Dave Bittner: [00:04:09]  How to use the tools in the EU's 5G security toolbox is up to the member states, but they'll at least have to report to the EU on what they're doing. German security officials have expressed unease over evidence the US has provided that supports the contention that Huawei is engaged in espionage. But Guillaume Poupard, who directs France's cybersecurity agency ANSSI, told Bloomberg that as far as he was concerned, he hadn't seen any smoking guns - maybe elsewhere, but not in Europe, he said. Still, French authorities have taken good care to keep Huawei away from Airbus headquarters in Toulouse. 

Dave Bittner: [00:04:47]  Italy's Industry Undersecretary Mirella Liuzzi said this week that Italy wouldn't prevent Huawei or ZTE from trying to play a role in Italy's 5G networks, that it wouldn't keep them from the doorstep but that they would exercise due caution. Britain's confidence in its ability to exercise its own version of due caution rests on the work of the Huawei Cybersecurity Evaluation Centre, the HCSEC, a 40-person unit in Banbury vetted by GCHQ that's charged with checking Huawei equipment for security issues before permitting it into the country's networks. 

Dave Bittner: [00:05:24]  The HCSEC has been in operation for almost six years. Its facility is a Huawei facility overseen by an NCSC-chaired board whose members are drawn from other elements of the British government. The vice chair is a Huawei executive appointed by the company. The oversight board reports annually. Its last report, rendered in March of 2019, found that the HCSEC was, for the most part, able to operate independently of Huawei, but some of its other conclusions were less encouraging, such as this final one. Quote, "overall, the oversight board can only provide limited assurance that all risks to UK national security from Huawei's involvement in the UK's critical networks can be sufficiently mitigated long-term," end quote.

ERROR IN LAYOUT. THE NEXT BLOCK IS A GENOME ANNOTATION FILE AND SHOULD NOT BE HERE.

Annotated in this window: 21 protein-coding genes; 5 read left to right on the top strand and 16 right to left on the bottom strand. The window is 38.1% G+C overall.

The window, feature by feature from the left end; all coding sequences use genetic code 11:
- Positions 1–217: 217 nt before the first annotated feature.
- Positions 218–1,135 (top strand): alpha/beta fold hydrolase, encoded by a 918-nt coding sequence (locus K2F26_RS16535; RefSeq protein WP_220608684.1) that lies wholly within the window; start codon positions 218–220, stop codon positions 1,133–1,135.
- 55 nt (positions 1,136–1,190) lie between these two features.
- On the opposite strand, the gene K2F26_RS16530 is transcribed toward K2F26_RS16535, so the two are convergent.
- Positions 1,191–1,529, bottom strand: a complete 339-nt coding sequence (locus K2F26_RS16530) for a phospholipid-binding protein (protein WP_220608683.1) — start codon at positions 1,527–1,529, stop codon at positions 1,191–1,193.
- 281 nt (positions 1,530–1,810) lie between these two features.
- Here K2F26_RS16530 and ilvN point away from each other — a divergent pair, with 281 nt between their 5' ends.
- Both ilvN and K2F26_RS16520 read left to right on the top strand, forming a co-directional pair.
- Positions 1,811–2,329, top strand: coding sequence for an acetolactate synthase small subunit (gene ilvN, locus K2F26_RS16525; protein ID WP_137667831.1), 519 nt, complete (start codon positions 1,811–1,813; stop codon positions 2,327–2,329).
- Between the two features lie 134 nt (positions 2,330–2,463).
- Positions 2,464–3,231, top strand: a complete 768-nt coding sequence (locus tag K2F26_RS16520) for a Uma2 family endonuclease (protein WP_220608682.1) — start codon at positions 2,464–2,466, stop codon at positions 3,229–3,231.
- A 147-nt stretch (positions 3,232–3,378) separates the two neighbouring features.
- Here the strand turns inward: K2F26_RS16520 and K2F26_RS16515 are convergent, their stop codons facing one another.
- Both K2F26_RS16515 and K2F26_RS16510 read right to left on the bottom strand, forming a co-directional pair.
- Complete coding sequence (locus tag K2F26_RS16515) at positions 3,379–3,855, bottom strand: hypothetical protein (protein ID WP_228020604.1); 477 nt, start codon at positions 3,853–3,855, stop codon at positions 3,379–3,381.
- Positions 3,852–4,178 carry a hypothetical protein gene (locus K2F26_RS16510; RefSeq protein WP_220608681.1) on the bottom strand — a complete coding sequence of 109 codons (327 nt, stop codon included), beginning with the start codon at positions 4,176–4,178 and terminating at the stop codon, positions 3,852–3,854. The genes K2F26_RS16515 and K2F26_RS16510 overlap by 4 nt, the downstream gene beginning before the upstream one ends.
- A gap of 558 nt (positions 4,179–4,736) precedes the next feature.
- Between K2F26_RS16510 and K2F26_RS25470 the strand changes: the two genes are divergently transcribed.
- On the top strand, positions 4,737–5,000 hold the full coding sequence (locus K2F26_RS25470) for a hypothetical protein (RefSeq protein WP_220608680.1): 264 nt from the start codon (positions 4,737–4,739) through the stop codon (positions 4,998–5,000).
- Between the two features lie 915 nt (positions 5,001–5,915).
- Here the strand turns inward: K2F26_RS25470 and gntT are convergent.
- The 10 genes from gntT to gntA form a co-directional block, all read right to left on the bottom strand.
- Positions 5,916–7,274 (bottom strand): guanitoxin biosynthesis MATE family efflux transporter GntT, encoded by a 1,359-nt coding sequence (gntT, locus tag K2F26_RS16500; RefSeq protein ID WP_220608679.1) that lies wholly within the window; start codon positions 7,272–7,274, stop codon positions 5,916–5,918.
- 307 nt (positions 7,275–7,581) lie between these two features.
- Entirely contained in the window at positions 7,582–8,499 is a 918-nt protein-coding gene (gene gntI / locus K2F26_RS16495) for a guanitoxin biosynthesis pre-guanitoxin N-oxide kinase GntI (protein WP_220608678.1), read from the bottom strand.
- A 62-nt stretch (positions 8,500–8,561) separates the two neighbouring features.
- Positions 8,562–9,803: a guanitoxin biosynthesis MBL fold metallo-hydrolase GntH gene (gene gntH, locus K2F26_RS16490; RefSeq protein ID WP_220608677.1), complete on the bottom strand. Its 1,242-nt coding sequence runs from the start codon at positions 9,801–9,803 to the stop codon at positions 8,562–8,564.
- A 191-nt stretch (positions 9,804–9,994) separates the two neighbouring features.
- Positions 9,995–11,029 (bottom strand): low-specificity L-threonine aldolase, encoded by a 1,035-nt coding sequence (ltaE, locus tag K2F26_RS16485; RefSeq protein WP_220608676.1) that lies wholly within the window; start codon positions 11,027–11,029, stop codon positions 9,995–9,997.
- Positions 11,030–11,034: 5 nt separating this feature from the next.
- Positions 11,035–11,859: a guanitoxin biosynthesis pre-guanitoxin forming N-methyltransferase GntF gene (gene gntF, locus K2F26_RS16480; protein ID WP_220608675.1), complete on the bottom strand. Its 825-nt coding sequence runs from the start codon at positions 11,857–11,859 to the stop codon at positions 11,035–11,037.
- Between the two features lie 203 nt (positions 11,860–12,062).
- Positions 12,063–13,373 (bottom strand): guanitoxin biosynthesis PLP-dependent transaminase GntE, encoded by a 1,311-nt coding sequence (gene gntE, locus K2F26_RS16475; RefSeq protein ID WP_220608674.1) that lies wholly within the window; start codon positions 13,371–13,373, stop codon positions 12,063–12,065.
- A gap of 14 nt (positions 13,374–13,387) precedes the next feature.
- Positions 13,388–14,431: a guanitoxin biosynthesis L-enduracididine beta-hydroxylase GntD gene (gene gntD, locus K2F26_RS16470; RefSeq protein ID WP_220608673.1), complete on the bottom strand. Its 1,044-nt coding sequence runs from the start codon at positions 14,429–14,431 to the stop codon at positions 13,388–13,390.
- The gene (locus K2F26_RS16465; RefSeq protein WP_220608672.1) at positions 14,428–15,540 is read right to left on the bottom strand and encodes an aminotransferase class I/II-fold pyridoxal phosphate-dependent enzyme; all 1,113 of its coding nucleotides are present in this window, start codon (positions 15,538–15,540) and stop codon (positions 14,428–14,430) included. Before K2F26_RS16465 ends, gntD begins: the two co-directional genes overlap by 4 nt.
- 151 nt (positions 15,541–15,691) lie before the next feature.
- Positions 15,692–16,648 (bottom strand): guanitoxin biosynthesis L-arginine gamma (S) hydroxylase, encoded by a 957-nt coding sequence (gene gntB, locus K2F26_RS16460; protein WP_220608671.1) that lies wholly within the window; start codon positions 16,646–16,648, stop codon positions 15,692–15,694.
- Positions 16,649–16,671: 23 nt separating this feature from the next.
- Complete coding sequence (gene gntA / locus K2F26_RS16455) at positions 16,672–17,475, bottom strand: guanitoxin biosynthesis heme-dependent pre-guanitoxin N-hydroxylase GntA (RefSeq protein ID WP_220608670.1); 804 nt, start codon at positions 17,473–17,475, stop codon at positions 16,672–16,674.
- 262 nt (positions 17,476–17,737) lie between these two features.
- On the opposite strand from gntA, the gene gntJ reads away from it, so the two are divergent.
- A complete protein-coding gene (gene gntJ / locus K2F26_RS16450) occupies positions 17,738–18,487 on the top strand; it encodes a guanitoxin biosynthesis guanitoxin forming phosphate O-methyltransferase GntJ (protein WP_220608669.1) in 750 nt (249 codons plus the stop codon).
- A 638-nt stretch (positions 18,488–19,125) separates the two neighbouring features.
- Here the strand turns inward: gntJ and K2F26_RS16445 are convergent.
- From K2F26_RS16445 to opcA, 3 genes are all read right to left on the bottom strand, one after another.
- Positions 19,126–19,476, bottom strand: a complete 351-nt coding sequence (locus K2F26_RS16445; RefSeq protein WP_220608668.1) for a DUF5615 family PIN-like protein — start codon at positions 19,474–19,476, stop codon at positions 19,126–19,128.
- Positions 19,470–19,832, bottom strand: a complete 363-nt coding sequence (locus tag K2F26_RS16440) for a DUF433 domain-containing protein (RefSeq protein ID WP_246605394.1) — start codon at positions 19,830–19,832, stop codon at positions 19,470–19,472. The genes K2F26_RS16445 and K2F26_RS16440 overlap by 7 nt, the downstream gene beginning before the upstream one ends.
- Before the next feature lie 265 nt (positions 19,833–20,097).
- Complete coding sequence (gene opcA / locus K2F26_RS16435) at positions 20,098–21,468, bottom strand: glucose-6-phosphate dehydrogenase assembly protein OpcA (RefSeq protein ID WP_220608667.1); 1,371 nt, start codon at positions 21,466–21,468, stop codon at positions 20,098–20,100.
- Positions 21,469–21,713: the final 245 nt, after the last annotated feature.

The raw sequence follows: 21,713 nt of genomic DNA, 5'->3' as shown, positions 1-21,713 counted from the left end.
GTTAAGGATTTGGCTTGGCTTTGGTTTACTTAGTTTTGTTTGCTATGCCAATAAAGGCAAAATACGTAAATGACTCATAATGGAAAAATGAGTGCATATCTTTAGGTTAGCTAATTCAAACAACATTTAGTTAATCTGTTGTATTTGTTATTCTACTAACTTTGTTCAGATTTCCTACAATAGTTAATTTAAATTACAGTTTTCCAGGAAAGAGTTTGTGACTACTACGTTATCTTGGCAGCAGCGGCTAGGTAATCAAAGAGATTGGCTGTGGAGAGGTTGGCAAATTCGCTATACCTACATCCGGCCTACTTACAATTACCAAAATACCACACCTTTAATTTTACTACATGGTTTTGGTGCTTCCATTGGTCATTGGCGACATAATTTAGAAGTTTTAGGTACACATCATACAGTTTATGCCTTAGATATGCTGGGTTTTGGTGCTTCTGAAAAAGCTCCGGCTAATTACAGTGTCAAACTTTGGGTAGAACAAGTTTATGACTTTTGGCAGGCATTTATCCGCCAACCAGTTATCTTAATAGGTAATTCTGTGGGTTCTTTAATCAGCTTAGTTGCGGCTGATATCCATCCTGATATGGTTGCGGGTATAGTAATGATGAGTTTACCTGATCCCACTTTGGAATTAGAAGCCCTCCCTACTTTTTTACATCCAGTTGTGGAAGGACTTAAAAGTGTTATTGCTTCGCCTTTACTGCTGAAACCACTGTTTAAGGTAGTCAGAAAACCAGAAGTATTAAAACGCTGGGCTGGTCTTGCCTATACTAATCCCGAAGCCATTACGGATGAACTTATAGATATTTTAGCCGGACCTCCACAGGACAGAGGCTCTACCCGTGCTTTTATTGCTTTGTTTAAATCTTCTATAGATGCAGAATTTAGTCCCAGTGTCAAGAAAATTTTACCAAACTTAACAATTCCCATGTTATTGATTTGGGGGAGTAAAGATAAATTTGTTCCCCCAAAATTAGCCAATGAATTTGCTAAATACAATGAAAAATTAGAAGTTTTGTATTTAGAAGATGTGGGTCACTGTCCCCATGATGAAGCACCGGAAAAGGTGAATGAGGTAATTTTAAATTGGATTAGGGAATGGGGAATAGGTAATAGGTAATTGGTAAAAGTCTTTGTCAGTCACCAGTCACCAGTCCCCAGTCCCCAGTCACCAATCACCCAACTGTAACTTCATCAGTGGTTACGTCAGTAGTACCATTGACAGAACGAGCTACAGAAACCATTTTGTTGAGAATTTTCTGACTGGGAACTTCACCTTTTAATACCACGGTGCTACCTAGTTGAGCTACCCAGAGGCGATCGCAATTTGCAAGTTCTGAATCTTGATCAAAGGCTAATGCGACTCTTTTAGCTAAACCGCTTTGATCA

Dave Bittner: [00:06:10]  Computing reports that Secretary of State Pompeo is also confident the US and UK will reach a mutually satisfactory understanding over Huawei. The British policy announced this week will exclude Huawei from core elements of the 5G network, which would presumably include the critical networks the Huawei oversight board alluded to in its last annual report. It will also cap the company's participation in the remainder at 35%. 

Dave Bittner: [00:06:38]  The website of Serbian independent media outlet TV N1 has been disabled by distributed denial of service attacks this week, possibly DDoS for hire purchased from operators in China. The attacks come, says Balkan Insight, during a squabble with state-owned media over broadcast rights. But apart from some rumbling about a general hostility to independent media, observers fall short of accusing Serbian state media with putting out a hit on TV N1. 

Dave Bittner: [00:07:08]  Electronic Warfare Associates, or EWA, a Virginia-based US defense contractor, has been hit with a Ryuk ransomware attack, ZDNet reports. Four sites associated with the company are said to have been affected. EWA has so far offered no comment on the reports, ZDNet says, and the scope of the incident remains unclear. 

Dave Bittner: [00:07:30]  Bleeping Computer reports that Microsoft has seen a resurgence of the EvilCorp cyber gang phishing with malicious Excel files. 

Dave Bittner: [00:07:39]  Digital Shadows says that the Sodinokibi ransomware crew is offering a $15,000 prize for the best essay on a hacking topic. The researchers leave open the question of whether this represents a serious sharing of expertise or just threat actors showboating. Showboating or not, we can't recommend that you compete, friends. Best leave this one alone. 

Dave Bittner: [00:08:02]  And finally, while the guilty flee when no one pursues, we saw recently in the case of a completely bogus sextortion scam that had absolutely nothing on the victims sometimes, the guilty do indeed have pursuers. Remember Ashley Madison, the adultery facilitation site whose advertising slogan was and still may be - we wouldn't know because we don't hang out in those neighborhoods - life is short; have an affair? Well, they were breached back in 2015, and the effects of that breach are being felt anew.